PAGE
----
Saturday, May 11, 2013

Honeysuckle Spring

Well, here we are at spring time again. The weather is heating up in Texas, and the wild fields are full of blooming honeysuckle. I know this subject may be tiresome as I've mentioned it around this time for the last three years, but when Abigail and I take our evening walk, and that heavy, romantic smell is in the air it makes me feel as if the warming is a good thing. Of course, the fact that it comes earlier and earlier, and that earth has just now passed the supposed tipping point of 400 PPM of carbon in the air, and then I feel as if I should not allow myself to enjoy the moment. I do manage to watch Abigail enjoy chasing a squirrel or a rabbit, and then I realize that these pleasant moments are all we really have. The fact that we have now passed that carbon milestone tells us it is too late, and that there has never been the will to make any changes that would keep earth's environment in the balance that has allowed us to enjoy several millenia of a fairly balanced climate. So, now we are fighting about the Keystone pipeline, and some experts warn that this, and other methods of keeping our addiction to fossil fuels fed will prevent the changes from escalating. And we are on the way through one one geologic/climactic cycle to another. First there were bacteria and other living creatures that gave off carbon as a byproduct, and humans would never have been able to survive there. But then, as a result of this, plants began to thrive and they gave off oxygen as a byproduct, and this allowed the animals to spring up; each of these eras lasting multi-millions of years. More years that most of us can imagine.

Yes, I'm giving up my liberal, tree-hugging cred here (not the first time) because I see the pattern here, and I'm not about to start hyperventilating (too much carbon release.) This occurred to me last week en we had a very unusual cold snap-if you can call it that. The daytime temperature dropped from upper-80s to the mid-60s for one day. A coworker and I were standing at the fax machine, and she (who is a raging conservative, fundamentalist) made a snarky remark to me about how true global warming is. I didn't bother to mention that science has nearly 200 years of daily records to watch long term trends, and the long term trend is warming. One odd cold snap can't erase that, but the conversation would be wasted with someone who is so certain of her certainty. But as I was thinking about it later, and watching a four-part series on PBS about the evolution of life and how well preserved it is in Australia, I realized that a HUGE part of the reason people can't grasp the facts of global climate change is that almost no one, particularly laymen, can wrap their heads around the amount of time it takes for these changes to occur. Just like the folks who say that we couldn't have come from the sea because their is no fossil of a fishman, and we couldn't have come from apes because their is no fossil of an apeman-they will never understand that we have large numbers of transitional fossils. They just simply show small changes for millions and millions of years before they show another small step. Yes, there are some animals in which we can see evolution take place in real time-such as the British coal region moths, and beaks of finches, etc. But for very, very long times that we cannot fathom because of our very limited lifespans.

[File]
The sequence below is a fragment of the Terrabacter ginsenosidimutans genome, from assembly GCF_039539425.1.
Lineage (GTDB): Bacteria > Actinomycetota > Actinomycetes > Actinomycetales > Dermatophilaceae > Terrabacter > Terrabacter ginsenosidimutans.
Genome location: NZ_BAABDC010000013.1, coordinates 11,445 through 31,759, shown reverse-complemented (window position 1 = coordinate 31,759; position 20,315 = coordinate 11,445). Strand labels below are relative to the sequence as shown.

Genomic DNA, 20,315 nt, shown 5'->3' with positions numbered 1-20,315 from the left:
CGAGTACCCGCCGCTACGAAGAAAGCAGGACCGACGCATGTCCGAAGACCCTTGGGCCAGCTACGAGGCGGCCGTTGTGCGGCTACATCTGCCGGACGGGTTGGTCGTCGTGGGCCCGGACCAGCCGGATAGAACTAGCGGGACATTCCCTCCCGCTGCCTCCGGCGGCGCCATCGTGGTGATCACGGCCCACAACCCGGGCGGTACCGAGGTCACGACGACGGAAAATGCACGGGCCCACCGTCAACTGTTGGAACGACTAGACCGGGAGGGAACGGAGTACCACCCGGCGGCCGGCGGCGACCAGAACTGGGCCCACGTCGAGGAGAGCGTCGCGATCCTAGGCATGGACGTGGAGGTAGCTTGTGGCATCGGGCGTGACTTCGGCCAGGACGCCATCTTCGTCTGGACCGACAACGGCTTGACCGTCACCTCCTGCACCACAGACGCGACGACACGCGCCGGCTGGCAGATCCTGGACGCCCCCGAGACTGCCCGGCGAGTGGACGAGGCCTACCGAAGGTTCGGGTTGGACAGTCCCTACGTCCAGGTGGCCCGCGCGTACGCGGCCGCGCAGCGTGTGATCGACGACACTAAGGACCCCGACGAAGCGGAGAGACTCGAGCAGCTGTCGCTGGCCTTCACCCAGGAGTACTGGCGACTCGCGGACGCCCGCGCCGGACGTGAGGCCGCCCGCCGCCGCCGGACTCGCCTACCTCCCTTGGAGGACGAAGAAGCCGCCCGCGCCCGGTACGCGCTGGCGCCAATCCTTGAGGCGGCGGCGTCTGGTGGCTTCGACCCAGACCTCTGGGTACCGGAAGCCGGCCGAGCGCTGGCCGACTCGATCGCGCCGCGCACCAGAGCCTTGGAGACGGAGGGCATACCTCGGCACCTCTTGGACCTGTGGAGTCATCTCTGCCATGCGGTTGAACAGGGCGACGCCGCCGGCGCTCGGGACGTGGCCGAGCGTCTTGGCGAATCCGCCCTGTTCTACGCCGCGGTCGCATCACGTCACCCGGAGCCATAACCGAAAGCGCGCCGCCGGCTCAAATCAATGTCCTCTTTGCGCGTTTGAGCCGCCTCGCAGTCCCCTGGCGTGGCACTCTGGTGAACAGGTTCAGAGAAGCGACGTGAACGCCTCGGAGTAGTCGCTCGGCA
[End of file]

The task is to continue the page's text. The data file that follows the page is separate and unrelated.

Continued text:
So this post was really supposed to be about the long term costs of doing nothing. Not willing to pay the true cost of fossil fuels today is creating changes so immense that we cannot perceive it. Not willing to pay the true cost of keeping water clean, reducing family size, stopping the waste of food and water, and on and on. But my mental acrobatics and ADD simply will not let me stop in the next fifty years, or the next century. If earth survives, and it may not, the animal life will be so different than humans that we would not recognize them as our descendants if we were able to travel forward in time to see them, any more than the sea worms that spawned us would recognize us as their infinitesimally related great grandchildren. It's about time, and we can't conceive of it. All we know is what we are, and that the things we are doing will change our chances for survival. But, as I've said before, we will simply become something different. If the giant meteor, volcano or earthquake don't end it all sooner.